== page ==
Saturday, February 27, 2010

Negative Gardening... a discipline practiced by various members of my family. Whereas mainstream gardening consists in careful cultivation of some forms of plant life, to the vigilant exclusion of others, Negative Gardening is based on the beliefs:
  • that all forms of life are good and deserve the right to flourish;
  • that our attitude towards the things (and plants) Providence casts our way ought to be one of grateful acceptance, not miserly discrimination;
  • and that to categorize some plants as "weeds" is to limit our own enjoyment of creation's abundance.
Also, healthy dollops of laziness.

So, "discipline" was the wrong word. Regardless, being who I am, it is the attitude that I have adopted towards my own yard. It's February, right? So normal people don't mow their yards anymore, right?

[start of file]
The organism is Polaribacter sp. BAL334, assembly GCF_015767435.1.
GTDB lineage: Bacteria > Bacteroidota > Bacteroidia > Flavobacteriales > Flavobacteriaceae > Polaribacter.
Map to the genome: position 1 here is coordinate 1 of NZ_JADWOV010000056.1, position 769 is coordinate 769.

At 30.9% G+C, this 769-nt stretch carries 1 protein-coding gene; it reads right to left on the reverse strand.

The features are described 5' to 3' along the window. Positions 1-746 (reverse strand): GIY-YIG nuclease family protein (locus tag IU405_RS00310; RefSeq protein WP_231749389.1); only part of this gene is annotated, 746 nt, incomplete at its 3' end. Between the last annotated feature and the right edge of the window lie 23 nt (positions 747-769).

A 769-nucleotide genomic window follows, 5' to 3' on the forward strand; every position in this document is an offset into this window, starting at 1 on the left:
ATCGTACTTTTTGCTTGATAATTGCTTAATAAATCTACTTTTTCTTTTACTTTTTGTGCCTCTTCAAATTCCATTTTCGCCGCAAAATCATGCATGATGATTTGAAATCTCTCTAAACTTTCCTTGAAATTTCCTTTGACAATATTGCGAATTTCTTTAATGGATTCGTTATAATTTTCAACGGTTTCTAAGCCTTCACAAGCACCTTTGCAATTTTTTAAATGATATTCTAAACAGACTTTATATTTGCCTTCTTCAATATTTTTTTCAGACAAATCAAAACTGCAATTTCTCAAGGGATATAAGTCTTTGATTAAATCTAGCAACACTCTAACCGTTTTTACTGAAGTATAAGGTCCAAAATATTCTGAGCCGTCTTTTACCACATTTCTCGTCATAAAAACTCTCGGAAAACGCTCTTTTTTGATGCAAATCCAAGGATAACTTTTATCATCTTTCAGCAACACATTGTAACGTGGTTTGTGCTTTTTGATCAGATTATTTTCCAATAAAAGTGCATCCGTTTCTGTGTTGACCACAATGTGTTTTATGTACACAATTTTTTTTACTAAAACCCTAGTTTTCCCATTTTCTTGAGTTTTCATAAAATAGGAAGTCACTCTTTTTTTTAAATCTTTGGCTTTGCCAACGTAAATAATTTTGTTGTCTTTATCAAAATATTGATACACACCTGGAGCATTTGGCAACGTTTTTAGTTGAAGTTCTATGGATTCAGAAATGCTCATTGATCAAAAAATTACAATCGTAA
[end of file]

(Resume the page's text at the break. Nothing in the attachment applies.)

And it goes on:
In Phoenix it is different. The grass stops growing in the "winter" (a.k.a. the Season When the Sun Is Not Trying to Kill You) but the other stuff keeps going. There are weeds out there with stalks as thick as radishes. If they were radishes, I wouldn't have to buy food for a week. If I liked radishes.

The neighbors, being perhaps inclined towards anti-quietism (they work on their gardens with fear and trembling), are apparently not pleased. Thursday morning I got into my car and noticed that an uprooted weed, dirt and all, had been placed carefully on my windshield.

Would it be paranoid to interpret this as some sort of a message?